Circling the Lion's Den

Maroon Berets to help OMON

Irina Borogan

We continue to investigate the anti-extremism campaign, which as we have established, is leading to an increased police function of the state. We have already reported on how of late the number of police special forces have increased, the OMON and OMSN, and how new systems of moving divisions from region to region have been developed. We had intended to conclude our focus on this subject with the section on the special divisions' activities in the anti-extremist campaign, but unfolding events made that impossible.

On January 31 2010, at a protest in defense of Article 31 of the Constitution (Right to freedom of assembly) held on Triumfalnaya Square, our correspondent noticed Internal Troops in uniform bearing the Spetsnaz emblem. The spetsnaz weren't involved in dispersing the protestors, simply observing proceedings from the comfort of their buses. Until recently it had been thought that the Internal Troops were needed for military backup: that's how they were actively used in the North Caucasus. However the Internal Troops presence at this peaceful, and frankly not very well attended, protest, that had been held previously in the city and that had passed off without violence, seemed strange.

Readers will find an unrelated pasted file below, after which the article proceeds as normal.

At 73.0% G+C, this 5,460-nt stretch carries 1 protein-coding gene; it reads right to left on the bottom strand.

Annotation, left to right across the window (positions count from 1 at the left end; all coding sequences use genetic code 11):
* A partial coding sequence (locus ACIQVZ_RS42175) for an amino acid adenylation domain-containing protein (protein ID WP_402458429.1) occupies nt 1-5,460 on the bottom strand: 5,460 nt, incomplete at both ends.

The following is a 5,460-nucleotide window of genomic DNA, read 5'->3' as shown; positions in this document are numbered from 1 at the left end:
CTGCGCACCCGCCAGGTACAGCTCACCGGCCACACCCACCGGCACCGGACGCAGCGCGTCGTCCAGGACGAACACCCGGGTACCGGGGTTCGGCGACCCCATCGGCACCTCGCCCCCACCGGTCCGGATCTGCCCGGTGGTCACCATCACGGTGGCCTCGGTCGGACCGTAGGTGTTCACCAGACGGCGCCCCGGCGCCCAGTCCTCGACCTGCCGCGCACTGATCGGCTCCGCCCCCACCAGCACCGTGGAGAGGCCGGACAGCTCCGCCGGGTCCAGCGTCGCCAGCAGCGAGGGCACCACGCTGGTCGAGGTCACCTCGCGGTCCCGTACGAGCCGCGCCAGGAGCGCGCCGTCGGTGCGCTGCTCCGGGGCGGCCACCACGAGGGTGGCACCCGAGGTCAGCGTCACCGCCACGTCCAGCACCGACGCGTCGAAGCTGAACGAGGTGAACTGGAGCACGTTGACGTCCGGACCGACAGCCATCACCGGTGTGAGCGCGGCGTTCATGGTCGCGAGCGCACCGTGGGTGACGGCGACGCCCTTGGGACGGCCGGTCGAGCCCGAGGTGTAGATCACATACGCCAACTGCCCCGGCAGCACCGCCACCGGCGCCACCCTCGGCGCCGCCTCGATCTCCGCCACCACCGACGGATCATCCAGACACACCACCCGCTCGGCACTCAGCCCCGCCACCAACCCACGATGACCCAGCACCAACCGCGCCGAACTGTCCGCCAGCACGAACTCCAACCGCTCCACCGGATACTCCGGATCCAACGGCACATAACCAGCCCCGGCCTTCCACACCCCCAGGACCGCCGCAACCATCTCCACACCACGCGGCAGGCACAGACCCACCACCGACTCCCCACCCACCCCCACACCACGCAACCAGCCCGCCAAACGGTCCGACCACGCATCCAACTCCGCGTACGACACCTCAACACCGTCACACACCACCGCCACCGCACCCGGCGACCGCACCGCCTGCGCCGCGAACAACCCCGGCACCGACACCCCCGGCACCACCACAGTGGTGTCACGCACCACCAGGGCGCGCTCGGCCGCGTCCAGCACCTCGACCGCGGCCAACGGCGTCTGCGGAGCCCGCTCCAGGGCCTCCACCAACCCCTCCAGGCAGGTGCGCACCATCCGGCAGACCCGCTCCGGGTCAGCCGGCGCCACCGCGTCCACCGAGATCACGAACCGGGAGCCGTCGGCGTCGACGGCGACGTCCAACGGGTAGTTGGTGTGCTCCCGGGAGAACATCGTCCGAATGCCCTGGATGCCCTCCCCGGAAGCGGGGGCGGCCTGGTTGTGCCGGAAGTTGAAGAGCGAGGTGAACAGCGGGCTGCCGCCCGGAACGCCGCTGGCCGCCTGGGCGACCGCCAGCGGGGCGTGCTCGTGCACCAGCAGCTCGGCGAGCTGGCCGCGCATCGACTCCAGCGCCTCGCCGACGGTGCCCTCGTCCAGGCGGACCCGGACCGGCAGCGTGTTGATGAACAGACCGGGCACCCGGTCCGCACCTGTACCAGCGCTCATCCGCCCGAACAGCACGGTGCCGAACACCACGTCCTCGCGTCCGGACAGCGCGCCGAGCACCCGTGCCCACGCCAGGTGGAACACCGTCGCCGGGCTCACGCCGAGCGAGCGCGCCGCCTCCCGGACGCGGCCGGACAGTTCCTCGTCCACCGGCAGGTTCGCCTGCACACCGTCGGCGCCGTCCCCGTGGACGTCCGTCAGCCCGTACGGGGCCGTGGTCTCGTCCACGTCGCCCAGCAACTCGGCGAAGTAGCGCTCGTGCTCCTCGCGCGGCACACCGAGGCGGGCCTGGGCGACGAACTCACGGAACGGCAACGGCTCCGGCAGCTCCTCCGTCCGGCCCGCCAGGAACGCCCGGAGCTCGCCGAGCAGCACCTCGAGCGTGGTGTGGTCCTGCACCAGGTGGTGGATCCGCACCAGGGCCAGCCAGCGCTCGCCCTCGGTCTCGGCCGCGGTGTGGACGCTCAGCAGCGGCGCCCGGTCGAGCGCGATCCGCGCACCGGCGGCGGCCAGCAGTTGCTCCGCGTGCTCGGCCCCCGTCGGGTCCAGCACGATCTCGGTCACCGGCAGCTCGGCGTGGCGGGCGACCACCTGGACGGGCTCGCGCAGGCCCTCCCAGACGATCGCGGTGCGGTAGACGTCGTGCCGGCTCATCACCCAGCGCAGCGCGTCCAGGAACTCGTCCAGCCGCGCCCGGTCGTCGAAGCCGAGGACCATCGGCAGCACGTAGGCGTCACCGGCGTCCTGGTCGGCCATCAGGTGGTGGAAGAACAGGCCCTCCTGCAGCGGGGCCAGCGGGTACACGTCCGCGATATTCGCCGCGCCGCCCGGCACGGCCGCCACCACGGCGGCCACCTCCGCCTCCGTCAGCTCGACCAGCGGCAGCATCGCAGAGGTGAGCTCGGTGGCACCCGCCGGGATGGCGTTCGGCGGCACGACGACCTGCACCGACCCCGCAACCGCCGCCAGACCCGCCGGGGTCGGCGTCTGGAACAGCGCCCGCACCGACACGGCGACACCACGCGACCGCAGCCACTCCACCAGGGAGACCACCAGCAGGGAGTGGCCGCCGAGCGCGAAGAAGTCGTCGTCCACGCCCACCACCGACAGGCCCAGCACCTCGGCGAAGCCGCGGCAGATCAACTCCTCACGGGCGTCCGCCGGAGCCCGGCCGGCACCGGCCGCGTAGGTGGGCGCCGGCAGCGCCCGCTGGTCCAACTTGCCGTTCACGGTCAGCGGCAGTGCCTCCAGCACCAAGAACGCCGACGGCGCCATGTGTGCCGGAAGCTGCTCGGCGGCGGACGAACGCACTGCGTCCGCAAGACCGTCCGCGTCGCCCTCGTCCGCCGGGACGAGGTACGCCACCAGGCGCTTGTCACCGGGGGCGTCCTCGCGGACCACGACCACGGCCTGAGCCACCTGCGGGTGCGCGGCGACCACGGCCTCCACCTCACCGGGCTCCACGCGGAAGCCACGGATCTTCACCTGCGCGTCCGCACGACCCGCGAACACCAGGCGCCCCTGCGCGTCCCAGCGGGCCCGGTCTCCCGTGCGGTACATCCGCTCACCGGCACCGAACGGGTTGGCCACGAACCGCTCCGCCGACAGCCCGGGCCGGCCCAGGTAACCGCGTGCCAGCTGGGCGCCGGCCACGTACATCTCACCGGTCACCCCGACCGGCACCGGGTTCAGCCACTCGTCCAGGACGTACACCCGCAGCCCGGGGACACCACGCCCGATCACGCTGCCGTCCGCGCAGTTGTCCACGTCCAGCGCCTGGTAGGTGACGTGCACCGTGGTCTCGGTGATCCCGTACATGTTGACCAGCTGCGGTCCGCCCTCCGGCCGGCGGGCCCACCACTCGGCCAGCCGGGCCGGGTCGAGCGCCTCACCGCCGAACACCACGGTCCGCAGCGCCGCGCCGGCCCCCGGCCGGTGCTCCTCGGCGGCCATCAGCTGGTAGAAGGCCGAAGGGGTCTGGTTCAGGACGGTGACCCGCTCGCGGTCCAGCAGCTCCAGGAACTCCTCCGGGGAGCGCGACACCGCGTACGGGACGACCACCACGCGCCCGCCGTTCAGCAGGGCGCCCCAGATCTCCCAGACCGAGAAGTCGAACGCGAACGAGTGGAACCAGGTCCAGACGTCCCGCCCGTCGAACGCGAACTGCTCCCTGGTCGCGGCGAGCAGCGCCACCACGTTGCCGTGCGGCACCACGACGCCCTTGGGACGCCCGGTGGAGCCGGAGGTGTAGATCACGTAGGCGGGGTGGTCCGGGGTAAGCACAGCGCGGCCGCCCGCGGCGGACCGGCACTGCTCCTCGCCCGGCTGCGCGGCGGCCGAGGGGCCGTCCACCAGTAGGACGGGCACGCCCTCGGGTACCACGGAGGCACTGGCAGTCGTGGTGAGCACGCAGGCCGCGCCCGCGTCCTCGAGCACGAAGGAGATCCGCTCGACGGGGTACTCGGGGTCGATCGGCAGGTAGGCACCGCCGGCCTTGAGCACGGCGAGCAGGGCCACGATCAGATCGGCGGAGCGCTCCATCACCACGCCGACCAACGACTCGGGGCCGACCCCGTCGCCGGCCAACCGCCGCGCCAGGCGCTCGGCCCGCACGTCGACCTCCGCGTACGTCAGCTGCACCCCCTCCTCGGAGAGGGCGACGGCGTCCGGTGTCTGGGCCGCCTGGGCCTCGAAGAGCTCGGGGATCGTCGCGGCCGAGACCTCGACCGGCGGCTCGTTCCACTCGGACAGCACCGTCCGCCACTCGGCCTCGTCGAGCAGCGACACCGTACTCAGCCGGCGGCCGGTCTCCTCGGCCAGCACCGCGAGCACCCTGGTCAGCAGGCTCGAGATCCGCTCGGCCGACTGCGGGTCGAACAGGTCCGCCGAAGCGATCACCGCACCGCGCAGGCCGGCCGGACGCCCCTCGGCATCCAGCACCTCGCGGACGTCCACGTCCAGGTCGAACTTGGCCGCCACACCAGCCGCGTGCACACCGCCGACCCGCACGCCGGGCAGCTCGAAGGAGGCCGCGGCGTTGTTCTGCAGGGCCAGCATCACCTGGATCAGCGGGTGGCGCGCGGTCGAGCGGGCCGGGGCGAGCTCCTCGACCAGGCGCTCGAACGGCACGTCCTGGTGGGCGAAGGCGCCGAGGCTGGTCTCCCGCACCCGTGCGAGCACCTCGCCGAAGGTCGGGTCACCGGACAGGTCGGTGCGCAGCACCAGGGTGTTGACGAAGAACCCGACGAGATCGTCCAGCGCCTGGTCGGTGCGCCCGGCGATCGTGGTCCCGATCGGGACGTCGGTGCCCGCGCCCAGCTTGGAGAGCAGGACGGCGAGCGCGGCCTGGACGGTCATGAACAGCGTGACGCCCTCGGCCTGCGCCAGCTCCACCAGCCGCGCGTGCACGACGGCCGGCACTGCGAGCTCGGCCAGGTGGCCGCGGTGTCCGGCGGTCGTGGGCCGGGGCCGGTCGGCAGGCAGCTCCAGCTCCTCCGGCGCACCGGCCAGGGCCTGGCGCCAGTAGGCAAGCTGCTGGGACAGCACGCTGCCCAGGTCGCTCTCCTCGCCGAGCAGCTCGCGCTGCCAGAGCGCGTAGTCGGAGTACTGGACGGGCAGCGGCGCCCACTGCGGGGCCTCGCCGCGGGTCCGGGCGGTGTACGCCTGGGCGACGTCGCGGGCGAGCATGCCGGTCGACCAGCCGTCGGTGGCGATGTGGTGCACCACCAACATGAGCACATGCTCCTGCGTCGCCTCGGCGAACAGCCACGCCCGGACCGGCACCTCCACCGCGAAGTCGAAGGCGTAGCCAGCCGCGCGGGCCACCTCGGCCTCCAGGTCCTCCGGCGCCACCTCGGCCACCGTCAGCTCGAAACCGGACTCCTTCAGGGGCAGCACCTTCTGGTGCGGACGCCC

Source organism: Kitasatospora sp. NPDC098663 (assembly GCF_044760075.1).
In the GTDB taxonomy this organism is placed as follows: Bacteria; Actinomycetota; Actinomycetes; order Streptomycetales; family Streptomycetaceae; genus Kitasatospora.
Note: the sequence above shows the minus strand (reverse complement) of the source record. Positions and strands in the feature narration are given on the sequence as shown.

However, it's no coincidence. The new state policy stipulates that Internal Troops, including the spetsnaz, will find themselves increasingly used during protests and mass events. This was a tendency Ministry of the Interior head Nurgaliev confirmed in an article published in Rossiiskaya Gazeta on October 27 2009 regarding the latest round of reorganization in the Internal Troops. His view was that, deprived in the 1990s of their prisoner escort and protection duties, the Internal Forces had significantly expanded their role in protecting public order.

Of course, some sections of the Internal Troops had for several years already been working to bolster public order in the capital. Those serving with the Dzerzinsky and Sofrinsky 21st brigades have long been accustomed to this. During this police strengthening, they started to appear in the metro and on the streets, but their primary function was in dealing with football fans exiting stadiums after the match.

It was only a few years ago that the spetsnaz started to play a role during mass events in Moscow and other cities. In the words of IF Commander Nikolai Rogozhkin, these spetsnaz sections were used during the 300th Anniversary celebrations in St Petersburg, the 1000-th Anniversary celebrations in Kazan and the May 2007 Russia-Common Economic Space summit in Samara. During a conflict in Kondopoga in 2006 between the local population and people from the Caucasus a separate operational brigade, and spetsnaz division from Archangelsk was brought into action.

In late 2006 a new spetsnaz division was created specially to deal with mass public disorder in Moscow: Peresvet, which came under the 55th Internal Troops division. Many of the fighters who filled its ranks had seen action. As an armed force they had guns, bullet-proof vests, plastic shields and police gas at their disposal, as well as armored people carriers.

The creation of the division is based on the fact that there ought to be another sub-division in the capital that is targeted at ensuring public safety during mass popular events and that can respond quickly, with force, to developing situations said Nikolai Rogozhkin.